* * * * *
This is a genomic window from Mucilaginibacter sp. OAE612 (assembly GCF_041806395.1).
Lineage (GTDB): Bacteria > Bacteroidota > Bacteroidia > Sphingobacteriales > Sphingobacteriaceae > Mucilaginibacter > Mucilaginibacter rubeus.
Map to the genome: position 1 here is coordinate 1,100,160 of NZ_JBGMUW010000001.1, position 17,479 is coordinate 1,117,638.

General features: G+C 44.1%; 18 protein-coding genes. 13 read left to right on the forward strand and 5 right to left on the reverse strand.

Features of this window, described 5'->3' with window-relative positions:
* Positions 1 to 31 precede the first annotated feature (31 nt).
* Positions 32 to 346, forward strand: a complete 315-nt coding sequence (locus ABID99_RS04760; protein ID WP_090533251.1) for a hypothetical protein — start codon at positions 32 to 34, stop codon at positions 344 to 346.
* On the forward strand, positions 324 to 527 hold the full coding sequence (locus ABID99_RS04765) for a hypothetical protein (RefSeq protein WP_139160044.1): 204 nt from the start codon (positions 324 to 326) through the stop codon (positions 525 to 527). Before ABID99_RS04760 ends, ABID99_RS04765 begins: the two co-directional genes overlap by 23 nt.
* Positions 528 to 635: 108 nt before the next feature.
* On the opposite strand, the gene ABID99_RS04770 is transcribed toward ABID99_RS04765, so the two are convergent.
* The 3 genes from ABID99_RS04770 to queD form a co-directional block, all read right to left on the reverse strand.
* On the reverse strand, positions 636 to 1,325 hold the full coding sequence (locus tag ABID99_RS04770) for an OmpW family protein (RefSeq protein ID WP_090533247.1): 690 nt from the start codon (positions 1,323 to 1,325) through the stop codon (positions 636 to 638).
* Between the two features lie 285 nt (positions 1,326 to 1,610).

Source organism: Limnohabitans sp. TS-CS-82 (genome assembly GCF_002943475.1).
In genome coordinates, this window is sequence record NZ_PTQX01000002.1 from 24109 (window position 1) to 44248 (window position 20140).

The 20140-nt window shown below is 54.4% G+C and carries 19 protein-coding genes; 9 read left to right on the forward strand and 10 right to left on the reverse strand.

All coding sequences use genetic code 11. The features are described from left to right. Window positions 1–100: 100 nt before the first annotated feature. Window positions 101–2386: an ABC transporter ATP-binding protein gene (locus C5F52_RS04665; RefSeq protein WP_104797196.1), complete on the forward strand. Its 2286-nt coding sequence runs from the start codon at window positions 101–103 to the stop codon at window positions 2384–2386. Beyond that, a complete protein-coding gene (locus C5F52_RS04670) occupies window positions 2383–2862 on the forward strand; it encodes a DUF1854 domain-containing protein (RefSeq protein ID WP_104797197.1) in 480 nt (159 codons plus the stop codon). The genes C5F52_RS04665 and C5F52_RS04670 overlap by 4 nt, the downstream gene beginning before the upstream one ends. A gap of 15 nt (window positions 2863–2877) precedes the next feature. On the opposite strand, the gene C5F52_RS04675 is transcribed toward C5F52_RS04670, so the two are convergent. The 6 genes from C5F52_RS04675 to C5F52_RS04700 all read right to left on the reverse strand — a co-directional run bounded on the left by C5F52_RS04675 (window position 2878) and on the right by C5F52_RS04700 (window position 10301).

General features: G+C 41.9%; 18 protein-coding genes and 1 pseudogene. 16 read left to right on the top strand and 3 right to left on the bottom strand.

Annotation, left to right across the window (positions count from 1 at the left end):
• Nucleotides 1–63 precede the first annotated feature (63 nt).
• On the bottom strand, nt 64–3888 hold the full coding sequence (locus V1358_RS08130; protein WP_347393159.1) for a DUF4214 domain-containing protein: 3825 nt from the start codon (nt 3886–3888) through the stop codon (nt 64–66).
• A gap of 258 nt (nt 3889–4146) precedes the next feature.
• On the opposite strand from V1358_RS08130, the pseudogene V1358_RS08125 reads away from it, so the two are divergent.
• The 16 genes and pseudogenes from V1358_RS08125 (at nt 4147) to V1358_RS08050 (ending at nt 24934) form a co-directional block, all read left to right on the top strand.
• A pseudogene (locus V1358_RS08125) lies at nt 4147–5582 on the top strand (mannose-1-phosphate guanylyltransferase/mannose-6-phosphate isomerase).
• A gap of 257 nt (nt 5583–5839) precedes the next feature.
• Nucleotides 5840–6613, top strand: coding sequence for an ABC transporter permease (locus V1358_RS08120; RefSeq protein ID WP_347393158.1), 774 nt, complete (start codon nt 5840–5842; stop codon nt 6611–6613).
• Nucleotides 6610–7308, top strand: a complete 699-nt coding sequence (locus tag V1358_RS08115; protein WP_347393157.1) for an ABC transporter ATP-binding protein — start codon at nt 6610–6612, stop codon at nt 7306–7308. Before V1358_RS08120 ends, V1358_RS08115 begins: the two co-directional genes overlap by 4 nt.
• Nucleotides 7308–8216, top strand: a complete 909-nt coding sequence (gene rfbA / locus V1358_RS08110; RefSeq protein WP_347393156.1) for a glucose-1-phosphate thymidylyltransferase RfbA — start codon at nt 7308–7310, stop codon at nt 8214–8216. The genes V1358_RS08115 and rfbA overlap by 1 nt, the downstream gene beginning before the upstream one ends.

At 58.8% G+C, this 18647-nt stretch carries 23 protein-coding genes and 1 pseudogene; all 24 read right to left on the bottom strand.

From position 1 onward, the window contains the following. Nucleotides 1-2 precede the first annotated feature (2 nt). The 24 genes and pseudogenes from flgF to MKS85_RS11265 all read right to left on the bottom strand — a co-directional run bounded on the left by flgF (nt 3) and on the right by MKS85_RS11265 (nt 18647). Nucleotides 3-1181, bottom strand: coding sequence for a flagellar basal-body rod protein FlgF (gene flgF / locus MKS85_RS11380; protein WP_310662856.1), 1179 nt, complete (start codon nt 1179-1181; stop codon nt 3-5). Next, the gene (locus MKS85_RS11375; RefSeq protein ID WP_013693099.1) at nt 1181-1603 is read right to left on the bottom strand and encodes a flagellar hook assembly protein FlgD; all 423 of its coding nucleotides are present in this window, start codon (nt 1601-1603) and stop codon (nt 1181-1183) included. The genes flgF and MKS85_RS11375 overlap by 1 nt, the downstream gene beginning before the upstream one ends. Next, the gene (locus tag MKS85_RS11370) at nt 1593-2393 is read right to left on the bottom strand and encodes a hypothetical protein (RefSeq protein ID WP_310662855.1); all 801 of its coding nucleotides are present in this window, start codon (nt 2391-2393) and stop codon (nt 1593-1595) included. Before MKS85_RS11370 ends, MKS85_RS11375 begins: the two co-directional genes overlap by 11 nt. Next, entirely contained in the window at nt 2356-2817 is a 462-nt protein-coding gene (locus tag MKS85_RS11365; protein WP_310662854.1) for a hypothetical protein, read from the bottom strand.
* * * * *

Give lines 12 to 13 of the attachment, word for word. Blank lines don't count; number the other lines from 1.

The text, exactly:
* On the reverse strand, positions 636 to 1,325 hold the full coding sequence (locus tag ABID99_RS04770) for an OmpW family protein (RefSeq protein ID WP_090533247.1): 690 nt from the start codon (positions 1,323 to 1,325) through the stop codon (positions 636 to 638).
* Between the two features lie 285 nt (positions 1,326 to 1,610).